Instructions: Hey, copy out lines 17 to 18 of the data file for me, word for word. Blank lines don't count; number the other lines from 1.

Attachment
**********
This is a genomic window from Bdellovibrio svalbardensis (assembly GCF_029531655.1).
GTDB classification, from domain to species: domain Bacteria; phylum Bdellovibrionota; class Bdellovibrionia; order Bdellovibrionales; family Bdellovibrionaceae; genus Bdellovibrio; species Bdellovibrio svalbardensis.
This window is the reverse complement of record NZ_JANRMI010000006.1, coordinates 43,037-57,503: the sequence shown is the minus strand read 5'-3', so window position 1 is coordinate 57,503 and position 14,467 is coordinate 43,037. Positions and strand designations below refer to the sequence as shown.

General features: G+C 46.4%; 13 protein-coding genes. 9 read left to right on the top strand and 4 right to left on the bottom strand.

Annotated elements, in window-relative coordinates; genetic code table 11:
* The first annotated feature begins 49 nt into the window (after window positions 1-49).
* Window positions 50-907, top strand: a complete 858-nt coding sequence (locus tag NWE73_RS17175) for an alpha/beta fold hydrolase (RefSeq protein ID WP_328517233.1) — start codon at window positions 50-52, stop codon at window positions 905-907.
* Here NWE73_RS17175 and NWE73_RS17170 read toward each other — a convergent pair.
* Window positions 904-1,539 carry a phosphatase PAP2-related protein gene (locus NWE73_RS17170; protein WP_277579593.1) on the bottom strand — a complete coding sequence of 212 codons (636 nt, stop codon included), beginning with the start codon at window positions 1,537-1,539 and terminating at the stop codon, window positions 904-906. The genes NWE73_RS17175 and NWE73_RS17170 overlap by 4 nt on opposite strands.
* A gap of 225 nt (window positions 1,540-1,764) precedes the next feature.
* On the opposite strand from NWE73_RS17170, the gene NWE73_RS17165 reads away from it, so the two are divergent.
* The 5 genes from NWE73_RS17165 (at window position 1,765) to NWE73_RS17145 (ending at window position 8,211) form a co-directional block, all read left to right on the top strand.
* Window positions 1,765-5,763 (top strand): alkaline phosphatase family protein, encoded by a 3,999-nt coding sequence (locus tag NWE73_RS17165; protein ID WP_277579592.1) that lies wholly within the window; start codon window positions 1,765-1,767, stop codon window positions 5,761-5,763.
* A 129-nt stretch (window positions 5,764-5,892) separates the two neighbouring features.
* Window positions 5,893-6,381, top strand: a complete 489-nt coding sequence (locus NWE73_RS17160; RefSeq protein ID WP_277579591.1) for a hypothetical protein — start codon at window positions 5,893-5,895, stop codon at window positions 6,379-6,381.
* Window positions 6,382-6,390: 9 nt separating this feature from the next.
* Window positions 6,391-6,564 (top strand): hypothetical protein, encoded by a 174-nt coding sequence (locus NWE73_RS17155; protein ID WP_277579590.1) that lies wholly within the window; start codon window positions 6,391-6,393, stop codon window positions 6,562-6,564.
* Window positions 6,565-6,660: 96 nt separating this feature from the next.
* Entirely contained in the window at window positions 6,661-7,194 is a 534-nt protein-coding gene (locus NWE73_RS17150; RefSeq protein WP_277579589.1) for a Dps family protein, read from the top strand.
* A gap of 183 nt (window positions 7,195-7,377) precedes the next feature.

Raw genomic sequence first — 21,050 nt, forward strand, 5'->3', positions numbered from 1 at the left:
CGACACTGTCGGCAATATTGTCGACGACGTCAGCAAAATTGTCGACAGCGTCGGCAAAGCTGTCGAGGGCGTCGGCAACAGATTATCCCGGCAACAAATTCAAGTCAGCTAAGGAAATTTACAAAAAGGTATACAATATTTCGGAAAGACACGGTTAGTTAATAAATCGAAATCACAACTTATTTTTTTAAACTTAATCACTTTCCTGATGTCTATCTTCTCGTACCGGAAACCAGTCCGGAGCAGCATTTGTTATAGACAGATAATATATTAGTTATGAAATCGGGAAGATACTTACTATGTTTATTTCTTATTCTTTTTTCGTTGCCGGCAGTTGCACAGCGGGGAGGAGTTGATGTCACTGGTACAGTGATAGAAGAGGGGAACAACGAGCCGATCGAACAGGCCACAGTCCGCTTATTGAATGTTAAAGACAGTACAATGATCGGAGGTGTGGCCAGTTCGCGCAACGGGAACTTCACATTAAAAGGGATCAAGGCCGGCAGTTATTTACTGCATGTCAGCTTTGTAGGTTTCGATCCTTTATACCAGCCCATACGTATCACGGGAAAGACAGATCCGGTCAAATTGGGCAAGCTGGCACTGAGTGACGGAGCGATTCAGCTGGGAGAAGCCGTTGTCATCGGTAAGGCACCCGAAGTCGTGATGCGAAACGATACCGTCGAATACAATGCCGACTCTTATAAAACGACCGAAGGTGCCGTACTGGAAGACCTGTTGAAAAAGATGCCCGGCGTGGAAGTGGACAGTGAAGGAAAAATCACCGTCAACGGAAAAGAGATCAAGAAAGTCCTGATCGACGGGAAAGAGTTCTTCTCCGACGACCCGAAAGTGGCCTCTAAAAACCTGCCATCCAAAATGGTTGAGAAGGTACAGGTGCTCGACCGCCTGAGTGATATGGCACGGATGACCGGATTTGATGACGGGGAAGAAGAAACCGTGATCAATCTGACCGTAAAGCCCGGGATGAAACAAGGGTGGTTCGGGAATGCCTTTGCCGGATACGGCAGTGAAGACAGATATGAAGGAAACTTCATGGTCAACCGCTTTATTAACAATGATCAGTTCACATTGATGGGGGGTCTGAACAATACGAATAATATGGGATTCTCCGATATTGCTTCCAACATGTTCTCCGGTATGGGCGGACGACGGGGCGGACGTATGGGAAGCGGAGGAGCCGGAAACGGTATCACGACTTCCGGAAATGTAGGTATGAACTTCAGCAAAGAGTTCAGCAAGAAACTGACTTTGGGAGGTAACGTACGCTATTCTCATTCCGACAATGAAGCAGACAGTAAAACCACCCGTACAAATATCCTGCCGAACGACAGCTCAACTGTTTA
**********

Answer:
* Window positions 6,391-6,564 (top strand): hypothetical protein, encoded by a 174-nt coding sequence (locus NWE73_RS17155; protein ID WP_277579590.1) that lies wholly within the window; start codon window positions 6,391-6,393, stop codon window positions 6,562-6,564.
* Window positions 6,565-6,660: 96 nt separating this feature from the next.